Grassroot Soccer continues to make an impact on the lives of the youth who participate in our programs.  The following story from Skillz Coach Siyabonga “Glen” Mgwadlen, from Port Elizabeth, South Africa, captures the power of our programs to create positive change for both our Skillz Coaches and participants.

I’ll never forget our first intervention at W.B. Tshume Primary School in Zwide, Port Elizabeth in August 2009. Coaches Mendisto, Amy, Nkadi and I were working with sixth grade boys and girls. When we began, it was clear that some students did not want to participate. The down-turned faces, the curious glances and the hushed whispers all said the same thing: the kids were uncomfortable.  We learned later that they thought Grassroot Soccer was for little kids because they saw students just running around, and others did not want to participate because they knew we talk about HIV and AIDS and they feared being stigmatized.

The teacher at W.B. Tshume told us not to pressure those that did not want to participate and mentioned that several kids had personal/behavior problems. We felt like outsiders as we began to run Skillz practices with shy, reluctant kids. It was a monumental challenge. Some kids were absent for days at a time. It was difficult to tell if we were reaching anyone with our messages. One 17 year-old girl named Ntombi[1] always caught my eye. She would just sit in the back, never speaking or participating in games. She was often absent too. When we did Team Talk she did not even look or listen to the other kids in her group. I feared that we were not reaching her and that we were letting her down.

The turning point of the intervention came during Practice 8, the final Skillz practice, which features an activity called “My Coach’s Story.” During the activity, we asked volunteers to come to the front of the class and share an experience that challenged them and explain how they triumphed in the face of adversity. “Volunteers only,” we repeated. There would be no pressure to perform. A young boy, one of our most enthusiastic participants, was the first to step forward. When his story concluded, he sat down, leaving the stage for a new presenter. As silence descended upon the room, I scanned the classroom for signs of life.  No one could have predicted what happened next.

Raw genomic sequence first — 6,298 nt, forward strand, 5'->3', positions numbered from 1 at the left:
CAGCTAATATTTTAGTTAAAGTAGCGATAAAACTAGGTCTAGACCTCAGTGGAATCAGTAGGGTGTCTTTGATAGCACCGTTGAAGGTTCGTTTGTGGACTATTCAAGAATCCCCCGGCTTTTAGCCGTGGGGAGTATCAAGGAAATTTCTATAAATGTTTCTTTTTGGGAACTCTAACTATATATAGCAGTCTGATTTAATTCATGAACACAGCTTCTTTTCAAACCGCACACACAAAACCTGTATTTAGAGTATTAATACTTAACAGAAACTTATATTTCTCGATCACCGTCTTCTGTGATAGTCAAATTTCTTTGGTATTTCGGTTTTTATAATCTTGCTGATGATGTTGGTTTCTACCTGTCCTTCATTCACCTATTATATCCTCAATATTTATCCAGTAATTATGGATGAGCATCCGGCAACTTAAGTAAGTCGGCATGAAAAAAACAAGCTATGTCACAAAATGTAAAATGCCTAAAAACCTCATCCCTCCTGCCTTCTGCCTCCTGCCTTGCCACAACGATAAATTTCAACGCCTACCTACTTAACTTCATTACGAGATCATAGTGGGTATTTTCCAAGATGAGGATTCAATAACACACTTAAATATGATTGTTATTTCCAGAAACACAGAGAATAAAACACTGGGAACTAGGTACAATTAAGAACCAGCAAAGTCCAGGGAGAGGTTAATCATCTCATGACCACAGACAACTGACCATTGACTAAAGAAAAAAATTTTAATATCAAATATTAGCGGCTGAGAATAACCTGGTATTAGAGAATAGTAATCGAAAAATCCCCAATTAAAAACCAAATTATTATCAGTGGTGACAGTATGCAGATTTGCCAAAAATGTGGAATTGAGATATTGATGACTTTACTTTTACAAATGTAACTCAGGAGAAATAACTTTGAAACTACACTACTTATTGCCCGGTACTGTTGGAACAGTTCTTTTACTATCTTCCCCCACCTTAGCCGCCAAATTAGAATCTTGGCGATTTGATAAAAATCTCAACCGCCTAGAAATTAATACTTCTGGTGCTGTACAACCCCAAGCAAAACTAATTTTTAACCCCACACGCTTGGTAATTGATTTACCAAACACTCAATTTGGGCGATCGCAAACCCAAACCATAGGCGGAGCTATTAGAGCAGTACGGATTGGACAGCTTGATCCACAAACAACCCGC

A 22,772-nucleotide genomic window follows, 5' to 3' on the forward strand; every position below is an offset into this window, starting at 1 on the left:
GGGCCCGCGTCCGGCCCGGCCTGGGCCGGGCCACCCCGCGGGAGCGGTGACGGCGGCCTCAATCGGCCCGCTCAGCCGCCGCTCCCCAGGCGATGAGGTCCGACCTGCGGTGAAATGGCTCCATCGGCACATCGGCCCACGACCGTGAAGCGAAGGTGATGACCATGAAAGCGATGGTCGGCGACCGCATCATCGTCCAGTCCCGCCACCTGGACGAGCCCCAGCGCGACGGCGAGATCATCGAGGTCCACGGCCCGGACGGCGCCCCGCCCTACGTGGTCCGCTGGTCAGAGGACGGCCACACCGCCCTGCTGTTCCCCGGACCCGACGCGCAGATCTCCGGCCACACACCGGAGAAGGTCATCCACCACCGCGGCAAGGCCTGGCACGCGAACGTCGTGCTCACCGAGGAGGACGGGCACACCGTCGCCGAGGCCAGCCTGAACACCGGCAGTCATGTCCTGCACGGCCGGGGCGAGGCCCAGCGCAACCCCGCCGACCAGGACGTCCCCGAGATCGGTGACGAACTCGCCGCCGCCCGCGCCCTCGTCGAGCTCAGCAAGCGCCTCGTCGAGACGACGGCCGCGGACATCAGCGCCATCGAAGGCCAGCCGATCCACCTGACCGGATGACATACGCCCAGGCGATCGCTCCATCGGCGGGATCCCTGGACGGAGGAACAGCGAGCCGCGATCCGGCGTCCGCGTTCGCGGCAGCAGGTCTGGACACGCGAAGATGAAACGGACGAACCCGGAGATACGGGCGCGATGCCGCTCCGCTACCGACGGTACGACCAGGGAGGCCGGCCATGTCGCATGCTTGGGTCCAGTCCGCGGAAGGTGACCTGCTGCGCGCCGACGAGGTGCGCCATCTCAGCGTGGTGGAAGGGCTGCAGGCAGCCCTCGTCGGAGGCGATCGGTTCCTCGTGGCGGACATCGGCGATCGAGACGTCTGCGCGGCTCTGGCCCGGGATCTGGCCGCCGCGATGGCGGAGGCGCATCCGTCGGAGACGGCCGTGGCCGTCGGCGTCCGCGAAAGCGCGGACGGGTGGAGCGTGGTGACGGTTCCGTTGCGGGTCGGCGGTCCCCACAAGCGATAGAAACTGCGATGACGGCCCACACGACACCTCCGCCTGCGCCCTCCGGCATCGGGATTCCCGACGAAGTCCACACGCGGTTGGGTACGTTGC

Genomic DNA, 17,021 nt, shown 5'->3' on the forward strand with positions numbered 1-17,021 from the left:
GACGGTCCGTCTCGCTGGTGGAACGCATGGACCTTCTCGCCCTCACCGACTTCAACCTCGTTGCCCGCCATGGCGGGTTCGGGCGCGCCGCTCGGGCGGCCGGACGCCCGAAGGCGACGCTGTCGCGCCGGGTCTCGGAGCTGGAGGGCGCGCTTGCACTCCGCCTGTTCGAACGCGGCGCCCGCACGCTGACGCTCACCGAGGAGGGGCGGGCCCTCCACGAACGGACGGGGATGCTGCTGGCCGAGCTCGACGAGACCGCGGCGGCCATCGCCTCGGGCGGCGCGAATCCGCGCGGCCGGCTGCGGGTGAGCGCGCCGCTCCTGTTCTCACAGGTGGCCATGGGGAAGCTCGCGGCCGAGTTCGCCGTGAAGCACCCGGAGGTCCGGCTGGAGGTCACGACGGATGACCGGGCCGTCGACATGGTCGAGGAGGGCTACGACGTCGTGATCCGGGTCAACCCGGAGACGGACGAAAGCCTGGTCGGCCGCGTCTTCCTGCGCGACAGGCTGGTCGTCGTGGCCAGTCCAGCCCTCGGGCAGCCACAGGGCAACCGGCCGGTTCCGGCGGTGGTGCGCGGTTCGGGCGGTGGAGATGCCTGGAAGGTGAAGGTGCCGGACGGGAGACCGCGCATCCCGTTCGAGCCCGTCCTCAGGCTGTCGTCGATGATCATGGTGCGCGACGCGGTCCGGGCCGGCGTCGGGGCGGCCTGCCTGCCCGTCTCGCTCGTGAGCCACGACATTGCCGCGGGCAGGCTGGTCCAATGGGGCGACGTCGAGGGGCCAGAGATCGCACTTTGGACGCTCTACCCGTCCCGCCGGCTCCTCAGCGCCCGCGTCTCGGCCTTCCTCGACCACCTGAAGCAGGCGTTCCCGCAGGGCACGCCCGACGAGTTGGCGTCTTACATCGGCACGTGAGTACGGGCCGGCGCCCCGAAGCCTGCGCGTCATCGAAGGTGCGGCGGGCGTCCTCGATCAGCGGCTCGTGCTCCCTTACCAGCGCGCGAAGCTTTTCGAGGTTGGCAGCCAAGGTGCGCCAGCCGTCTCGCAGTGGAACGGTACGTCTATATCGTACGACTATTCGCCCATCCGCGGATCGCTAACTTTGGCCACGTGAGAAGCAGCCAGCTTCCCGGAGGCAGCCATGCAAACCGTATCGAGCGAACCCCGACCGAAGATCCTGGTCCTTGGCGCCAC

In the back corner of the room sat Ntombi, who had not spoken all week. Without lifting her gaze, she quietly got up from her chair and walked slowly down the aisle toward the front of the class. Her quiet confidence mirrored the class’s stunned silence.

In a soft but steady voice, she told the group that her mother was HIV positive and had been bedridden at Dora Nginza Hospital for the past six months. Because her mother had fallen ill, she had moved in with her aunt. But rather than love and support, Ntombi was met with scorn and disapproval. Ashamed of her sister’s “condition,” her aunt was determined to take it out on her young niece. She gained confidence with every word and slowly gained the courage to confess something she had never shared with anyone before.